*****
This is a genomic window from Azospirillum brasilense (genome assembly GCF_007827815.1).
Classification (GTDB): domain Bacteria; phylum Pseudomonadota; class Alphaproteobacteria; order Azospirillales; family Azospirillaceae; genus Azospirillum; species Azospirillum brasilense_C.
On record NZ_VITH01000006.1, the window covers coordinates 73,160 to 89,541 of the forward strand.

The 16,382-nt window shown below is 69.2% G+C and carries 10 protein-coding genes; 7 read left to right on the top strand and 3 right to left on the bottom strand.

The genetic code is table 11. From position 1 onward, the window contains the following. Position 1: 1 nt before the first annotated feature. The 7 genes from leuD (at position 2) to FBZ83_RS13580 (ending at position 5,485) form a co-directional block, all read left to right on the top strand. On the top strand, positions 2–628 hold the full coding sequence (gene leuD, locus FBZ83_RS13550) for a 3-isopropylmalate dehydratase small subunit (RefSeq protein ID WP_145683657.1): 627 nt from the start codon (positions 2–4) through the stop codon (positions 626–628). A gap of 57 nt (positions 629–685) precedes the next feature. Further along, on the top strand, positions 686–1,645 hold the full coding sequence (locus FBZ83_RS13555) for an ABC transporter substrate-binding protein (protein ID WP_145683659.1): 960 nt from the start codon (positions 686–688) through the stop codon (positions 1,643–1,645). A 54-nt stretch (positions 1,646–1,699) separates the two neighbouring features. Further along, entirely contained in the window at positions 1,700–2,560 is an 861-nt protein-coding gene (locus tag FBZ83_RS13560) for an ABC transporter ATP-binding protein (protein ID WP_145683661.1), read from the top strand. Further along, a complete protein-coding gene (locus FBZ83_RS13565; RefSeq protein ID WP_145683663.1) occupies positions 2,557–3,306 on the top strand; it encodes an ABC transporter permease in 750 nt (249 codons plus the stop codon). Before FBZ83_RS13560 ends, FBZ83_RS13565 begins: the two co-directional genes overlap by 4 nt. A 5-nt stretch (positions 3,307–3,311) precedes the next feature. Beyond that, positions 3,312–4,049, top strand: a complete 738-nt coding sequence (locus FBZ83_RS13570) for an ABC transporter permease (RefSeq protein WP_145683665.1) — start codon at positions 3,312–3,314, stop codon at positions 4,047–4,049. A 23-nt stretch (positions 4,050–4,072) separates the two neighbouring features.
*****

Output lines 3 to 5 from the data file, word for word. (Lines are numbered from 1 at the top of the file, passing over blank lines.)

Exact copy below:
On record NZ_VITH01000006.1, the window covers coordinates 73,160 to 89,541 of the forward strand.

The 16,382-nt window shown below is 69.2% G+C and carries 10 protein-coding genes; 7 read left to right on the top strand and 3 right to left on the bottom strand.

The genetic code is table 11. From position 1 onward, the window contains the following. Position 1: 1 nt before the first annotated feature. The 7 genes from leuD (at position 2) to FBZ83_RS13580 (ending at position 5,485) form a co-directional block, all read left to right on the top strand. On the top strand, positions 2–628 hold the full coding sequence (gene leuD, locus FBZ83_RS13550) for a 3-isopropylmalate dehydratase small subunit (RefSeq protein ID WP_145683657.1): 627 nt from the start codon (positions 2–4) through the stop codon (positions 626–628). A gap of 57 nt (positions 629–685) precedes the next feature. Further along, on the top strand, positions 686–1,645 hold the full coding sequence (locus FBZ83_RS13555) for an ABC transporter substrate-binding protein (protein ID WP_145683659.1): 960 nt from the start codon (positions 686–688) through the stop codon (positions 1,643–1,645). A 54-nt stretch (positions 1,646–1,699) separates the two neighbouring features. Further along, entirely contained in the window at positions 1,700–2,560 is an 861-nt protein-coding gene (locus tag FBZ83_RS13560) for an ABC transporter ATP-binding protein (protein ID WP_145683661.1), read from the top strand. Further along, a complete protein-coding gene (locus FBZ83_RS13565; RefSeq protein ID WP_145683663.1) occupies positions 2,557–3,306 on the top strand; it encodes an ABC transporter permease in 750 nt (249 codons plus the stop codon). Before FBZ83_RS13560 ends, FBZ83_RS13565 begins: the two co-directional genes overlap by 4 nt. A 5-nt stretch (positions 3,307–3,311) precedes the next feature. Beyond that, positions 3,312–4,049, top strand: a complete 738-nt coding sequence (locus FBZ83_RS13570) for an ABC transporter permease (RefSeq protein WP_145683665.1) — start codon at positions 3,312–3,314, stop codon at positions 4,047–4,049. A 23-nt stretch (positions 4,050–4,072) separates the two neighbouring features.